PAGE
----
The Department of Energy’s “Nuclear Power 2010” program aims to jump-start the process of building new reactors — to explore new sites, speed the regulatory process and streamline licensing. At the August workshop, Smith-Kevern unveils a raft of new reactor designs — “evolutionary, not revolutionary” reactors, such as GE’s “simplified boiling water reactor,” and Westinghouse’s “advanced passive” pressurized water reactor. Next in line are the “Generation IV” technologies, such as gas-cooled fast reactors, lead-cooled reactors and molten-salt reactors. All reduce waste, have the potential to burn existing waste and produce economically competitive electricity, says Smith-Kevern, at 1.5 cents per kilowatt hour (electricity from coal-fired plants costs just over 2 cents per kilowatt hour; gas-fired electricity runs upward of 3 cents a kilowatt hour, according to the Utility Data Institute). They feature passive safety systems — controls that kick in without operator action — and address proliferation concerns by never separating plutonium from the waste.

With the help of the new energy bill President Bush signed August 8, nuclear ambitionsmay actually have a prayer. Bipartisan efforts on nuclear power’s behalf secured benefits for the industry ranging from generous tax credits for new nuclear generation to a 15-year extension of the Price-Anderson Nuclear Industries IndemnityAct — a controversial 1957 law limiting the industry’s liability in the event of major accident. The energy bill also directs the NRC and the DOE to develop a strategy for licensing a “Next Generation” nuclear reactor that will produce hydrogen for transportation. The first Next Generation Nuclear Plant (NGNP) is scheduled to be online at the DOE’s Idaho National Laboratory by 2021.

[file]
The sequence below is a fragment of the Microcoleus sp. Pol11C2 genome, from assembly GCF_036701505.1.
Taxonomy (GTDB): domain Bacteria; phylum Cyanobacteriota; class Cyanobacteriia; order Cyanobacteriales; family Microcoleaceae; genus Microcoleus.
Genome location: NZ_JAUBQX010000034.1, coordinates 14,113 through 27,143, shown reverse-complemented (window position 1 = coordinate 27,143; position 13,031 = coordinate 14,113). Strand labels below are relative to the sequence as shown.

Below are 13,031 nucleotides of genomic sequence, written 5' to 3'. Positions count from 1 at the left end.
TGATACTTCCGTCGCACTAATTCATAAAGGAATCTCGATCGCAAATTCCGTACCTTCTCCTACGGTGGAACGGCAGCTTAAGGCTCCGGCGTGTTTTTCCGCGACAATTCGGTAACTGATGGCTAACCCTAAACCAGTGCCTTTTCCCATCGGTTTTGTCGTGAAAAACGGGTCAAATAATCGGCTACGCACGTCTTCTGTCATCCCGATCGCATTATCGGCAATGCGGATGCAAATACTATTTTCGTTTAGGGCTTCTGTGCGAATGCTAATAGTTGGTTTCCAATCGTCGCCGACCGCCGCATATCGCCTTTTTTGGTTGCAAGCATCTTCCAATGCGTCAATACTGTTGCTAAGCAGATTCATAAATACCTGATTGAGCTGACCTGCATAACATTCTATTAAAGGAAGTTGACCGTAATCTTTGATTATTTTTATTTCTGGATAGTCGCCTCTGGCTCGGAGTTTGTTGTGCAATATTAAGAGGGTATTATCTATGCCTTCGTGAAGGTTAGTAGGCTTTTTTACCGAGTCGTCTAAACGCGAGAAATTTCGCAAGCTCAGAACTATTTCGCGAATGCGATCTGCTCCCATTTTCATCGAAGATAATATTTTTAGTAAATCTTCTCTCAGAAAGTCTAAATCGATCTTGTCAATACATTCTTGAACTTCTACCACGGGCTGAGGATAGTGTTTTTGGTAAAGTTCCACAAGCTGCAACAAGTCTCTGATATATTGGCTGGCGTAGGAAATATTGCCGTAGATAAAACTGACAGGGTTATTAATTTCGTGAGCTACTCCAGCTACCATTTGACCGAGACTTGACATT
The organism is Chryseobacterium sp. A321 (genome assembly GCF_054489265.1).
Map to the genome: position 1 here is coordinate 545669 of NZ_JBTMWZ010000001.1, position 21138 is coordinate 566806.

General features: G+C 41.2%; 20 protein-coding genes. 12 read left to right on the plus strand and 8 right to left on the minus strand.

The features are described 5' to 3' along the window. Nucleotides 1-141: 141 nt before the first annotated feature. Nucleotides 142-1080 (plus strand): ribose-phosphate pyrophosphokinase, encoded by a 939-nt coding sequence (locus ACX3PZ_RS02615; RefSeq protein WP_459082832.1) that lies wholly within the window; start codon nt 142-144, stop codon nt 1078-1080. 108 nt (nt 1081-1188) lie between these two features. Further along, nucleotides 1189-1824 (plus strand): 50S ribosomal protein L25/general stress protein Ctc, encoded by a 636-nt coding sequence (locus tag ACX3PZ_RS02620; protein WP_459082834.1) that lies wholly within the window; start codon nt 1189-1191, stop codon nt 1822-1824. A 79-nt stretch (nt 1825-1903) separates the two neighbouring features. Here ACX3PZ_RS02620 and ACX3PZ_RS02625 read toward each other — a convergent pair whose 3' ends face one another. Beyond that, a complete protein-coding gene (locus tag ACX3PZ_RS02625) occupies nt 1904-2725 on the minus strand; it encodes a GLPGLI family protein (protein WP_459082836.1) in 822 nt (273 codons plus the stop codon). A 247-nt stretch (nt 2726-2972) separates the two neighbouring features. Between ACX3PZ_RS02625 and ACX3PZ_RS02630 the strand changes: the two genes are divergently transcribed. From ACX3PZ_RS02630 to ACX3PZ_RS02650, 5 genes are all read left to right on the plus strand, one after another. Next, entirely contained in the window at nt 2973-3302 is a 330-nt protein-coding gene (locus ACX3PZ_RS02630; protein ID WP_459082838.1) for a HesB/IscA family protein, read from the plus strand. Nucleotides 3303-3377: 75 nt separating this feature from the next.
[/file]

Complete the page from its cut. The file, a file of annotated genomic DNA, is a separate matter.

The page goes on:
One of the more popular Next Generation designs is the Pebble Bed Modular Reactor (PBMR), a compact gas-cooled reactor with fuel assemblies the size of tennis balls filled with pellets of 10 percent U-235. Westinghouse plans to pitch a PBMR to the U.S. this year; South Africa’s Eskom Energy already has PBMRs in development. Unlike light-water reactors that use water and steam, the PBMR cools its core and drives its turbines with pressurized helium. Because the reactor’s 400,000 “pebbles” are fed into the reactor core little by little, a meltdown, at least in the conventional sense, is almost impossible. The PBMR is thought to be so safe, in fact, that it doesn’t require the four-foot-thick concrete containment building common to light-water reactors. Neo-nuclear environmentalists consider it a significant improvement in safety. Stewart Brand wrote last spring that “problematic early reactors like the ones at Three Mile Island and Chernobyl can be supplanted by new, smaller-scale, meltdown-proof reactors like the ones that use the pebble-bed design.”

“It has some good features,” says Dave Lochbaum at the Union of Concerned Scientists. “Studies have shown that even if a [PBMR] cooling line breaks, it won’t melt down.

I’ve come to Lochbaum, who works out of a tiny, barely ventilated office in Washington, D.C., because he has a reputation among anti-nuclear activists and industry advocates alike for limiting his assertions to what he knows to be true. And his organization is as nervous about climate change as it is about the perils of nuclear power plants.